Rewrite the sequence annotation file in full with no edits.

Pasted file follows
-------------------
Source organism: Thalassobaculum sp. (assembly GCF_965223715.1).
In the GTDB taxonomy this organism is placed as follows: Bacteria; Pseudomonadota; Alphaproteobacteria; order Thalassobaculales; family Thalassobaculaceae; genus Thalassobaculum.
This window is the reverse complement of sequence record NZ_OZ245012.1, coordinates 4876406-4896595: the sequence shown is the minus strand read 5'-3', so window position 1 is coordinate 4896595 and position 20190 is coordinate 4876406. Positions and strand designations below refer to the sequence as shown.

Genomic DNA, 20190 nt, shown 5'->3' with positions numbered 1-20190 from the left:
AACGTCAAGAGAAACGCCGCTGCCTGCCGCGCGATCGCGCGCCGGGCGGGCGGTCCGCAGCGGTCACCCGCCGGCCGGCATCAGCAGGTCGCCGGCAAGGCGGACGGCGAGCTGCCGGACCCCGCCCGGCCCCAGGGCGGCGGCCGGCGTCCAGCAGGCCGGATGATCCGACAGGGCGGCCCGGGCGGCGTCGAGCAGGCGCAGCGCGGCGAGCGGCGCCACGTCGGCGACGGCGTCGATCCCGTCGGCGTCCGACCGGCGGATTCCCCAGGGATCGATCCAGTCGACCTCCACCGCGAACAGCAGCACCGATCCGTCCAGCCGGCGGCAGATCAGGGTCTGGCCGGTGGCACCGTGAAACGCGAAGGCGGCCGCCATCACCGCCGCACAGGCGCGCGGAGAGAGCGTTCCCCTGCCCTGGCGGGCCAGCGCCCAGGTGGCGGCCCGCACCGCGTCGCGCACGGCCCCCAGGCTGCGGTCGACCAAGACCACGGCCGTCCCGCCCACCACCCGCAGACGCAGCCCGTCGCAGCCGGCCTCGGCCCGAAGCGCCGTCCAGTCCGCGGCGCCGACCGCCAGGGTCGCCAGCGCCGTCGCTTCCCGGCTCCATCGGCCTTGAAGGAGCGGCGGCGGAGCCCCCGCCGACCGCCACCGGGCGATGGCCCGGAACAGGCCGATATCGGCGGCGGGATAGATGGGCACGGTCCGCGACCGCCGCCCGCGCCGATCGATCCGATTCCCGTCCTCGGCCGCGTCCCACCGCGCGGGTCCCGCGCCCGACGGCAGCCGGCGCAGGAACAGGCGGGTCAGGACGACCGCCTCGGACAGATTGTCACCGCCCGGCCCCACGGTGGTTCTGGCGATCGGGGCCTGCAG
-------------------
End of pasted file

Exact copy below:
Source organism: Thalassobaculum sp. (assembly GCF_965223715.1).
In the GTDB taxonomy this organism is placed as follows: Bacteria; Pseudomonadota; Alphaproteobacteria; order Thalassobaculales; family Thalassobaculaceae; genus Thalassobaculum.
This window is the reverse complement of sequence record NZ_OZ245012.1, coordinates 4876406-4896595: the sequence shown is the minus strand read 5'-3', so window position 1 is coordinate 4896595 and position 20190 is coordinate 4876406. Positions and strand designations below refer to the sequence as shown.

Genomic DNA, 20190 nt, shown 5'->3' with positions numbered 1-20190 from the left:
AACGTCAAGAGAAACGCCGCTGCCTGCCGCGCGATCGCGCGCCGGGCGGGCGGTCCGCAGCGGTCACCCGCCGGCCGGCATCAGCAGGTCGCCGGCAAGGCGGACGGCGAGCTGCCGGACCCCGCCCGGCCCCAGGGCGGCGGCCGGCGTCCAGCAGGCCGGATGATCCGACAGGGCGGCCCGGGCGGCGTCGAGCAGGCGCAGCGCGGCGAGCGGCGCCACGTCGGCGACGGCGTCGATCCCGTCGGCGTCCGACCGGCGGATTCCCCAGGGATCGATCCAGTCGACCTCCACCGCGAACAGCAGCACCGATCCGTCCAGCCGGCGGCAGATCAGGGTCTGGCCGGTGGCACCGTGAAACGCGAAGGCGGCCGCCATCACCGCCGCACAGGCGCGCGGAGAGAGCGTTCCCCTGCCCTGGCGGGCCAGCGCCCAGGTGGCGGCCCGCACCGCGTCGCGCACGGCCCCCAGGCTGCGGTCGACCAAGACCACGGCCGTCCCGCCCACCACCCGCAGACGCAGCCCGTCGCAGCCGGCCTCGGCCCGAAGCGCCGTCCAGTCCGCGGCGCCGACCGCCAGGGTCGCCAGCGCCGTCGCTTCCCGGCTCCATCGGCCTTGAAGGAGCGGCGGCGGAGCCCCCGCCGACCGCCACCGGGCGATGGCCCGGAACAGGCCGATATCGGCGGCGGGATAGATGGGCACGGTCCGCGACCGCCGCCCGCGCCGATCGATCCGATTCCCGTCCTCGGCCGCGTCCCACCGCGCGGGTCCCGCGCCCGACGGCAGCCGGCGCAGGAACAGGCGGGTCAGGACGACCGCCTCGGACAGATTGTCACCGCCCGGCCCCACGGTGGTTCTGGCGATCGGGGCCTGCAG